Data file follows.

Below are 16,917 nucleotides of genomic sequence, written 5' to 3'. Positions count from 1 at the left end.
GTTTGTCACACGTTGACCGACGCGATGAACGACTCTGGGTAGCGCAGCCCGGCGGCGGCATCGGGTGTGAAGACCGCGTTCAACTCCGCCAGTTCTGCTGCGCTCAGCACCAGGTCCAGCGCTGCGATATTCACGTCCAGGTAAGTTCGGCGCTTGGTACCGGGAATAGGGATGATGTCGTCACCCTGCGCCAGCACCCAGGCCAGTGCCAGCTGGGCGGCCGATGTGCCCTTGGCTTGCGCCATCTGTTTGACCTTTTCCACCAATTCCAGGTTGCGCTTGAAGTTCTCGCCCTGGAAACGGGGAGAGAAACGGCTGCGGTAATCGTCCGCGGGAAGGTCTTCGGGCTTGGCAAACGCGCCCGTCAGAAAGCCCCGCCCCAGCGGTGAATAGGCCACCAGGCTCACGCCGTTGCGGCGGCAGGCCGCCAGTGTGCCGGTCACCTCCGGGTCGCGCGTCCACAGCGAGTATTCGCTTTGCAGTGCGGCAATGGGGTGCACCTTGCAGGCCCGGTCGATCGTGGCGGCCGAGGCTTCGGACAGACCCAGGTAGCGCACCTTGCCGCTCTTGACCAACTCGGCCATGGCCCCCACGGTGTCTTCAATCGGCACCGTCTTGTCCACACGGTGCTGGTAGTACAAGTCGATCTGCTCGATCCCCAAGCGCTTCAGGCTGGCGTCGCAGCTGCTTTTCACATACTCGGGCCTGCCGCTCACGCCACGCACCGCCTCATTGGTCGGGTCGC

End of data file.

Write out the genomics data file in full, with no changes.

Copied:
Below are 16,917 nucleotides of genomic sequence, written 5' to 3'. Positions count from 1 at the left end.
GTTTGTCACACGTTGACCGACGCGATGAACGACTCTGGGTAGCGCAGCCCGGCGGCGGCATCGGGTGTGAAGACCGCGTTCAACTCCGCCAGTTCTGCTGCGCTCAGCACCAGGTCCAGCGCTGCGATATTCACGTCCAGGTAAGTTCGGCGCTTGGTACCGGGAATAGGGATGATGTCGTCACCCTGCGCCAGCACCCAGGCCAGTGCCAGCTGGGCGGCCGATGTGCCCTTGGCTTGCGCCATCTGTTTGACCTTTTCCACCAATTCCAGGTTGCGCTTGAAGTTCTCGCCCTGGAAACGGGGAGAGAAACGGCTGCGGTAATCGTCCGCGGGAAGGTCTTCGGGCTTGGCAAACGCGCCCGTCAGAAAGCCCCGCCCCAGCGGTGAATAGGCCACCAGGCTCACGCCGTTGCGGCGGCAGGCCGCCAGTGTGCCGGTCACCTCCGGGTCGCGCGTCCACAGCGAGTATTCGCTTTGCAGTGCGGCAATGGGGTGCACCTTGCAGGCCCGGTCGATCGTGGCGGCCGAGGCTTCGGACAGACCCAGGTAGCGCACCTTGCCGCTCTTGACCAACTCGGCCATGGCCCCCACGGTGTCTTCAATCGGCACCGTCTTGTCCACACGGTGCTGGTAGTACAAGTCGATCTGCTCGATCCCCAAGCGCTTCAGGCTGGCGTCGCAGCTGCTTTTCACATACTCGGGCCTGCCGCTCACGCCACGCACCGCCTCATTGGTCGGGTCGC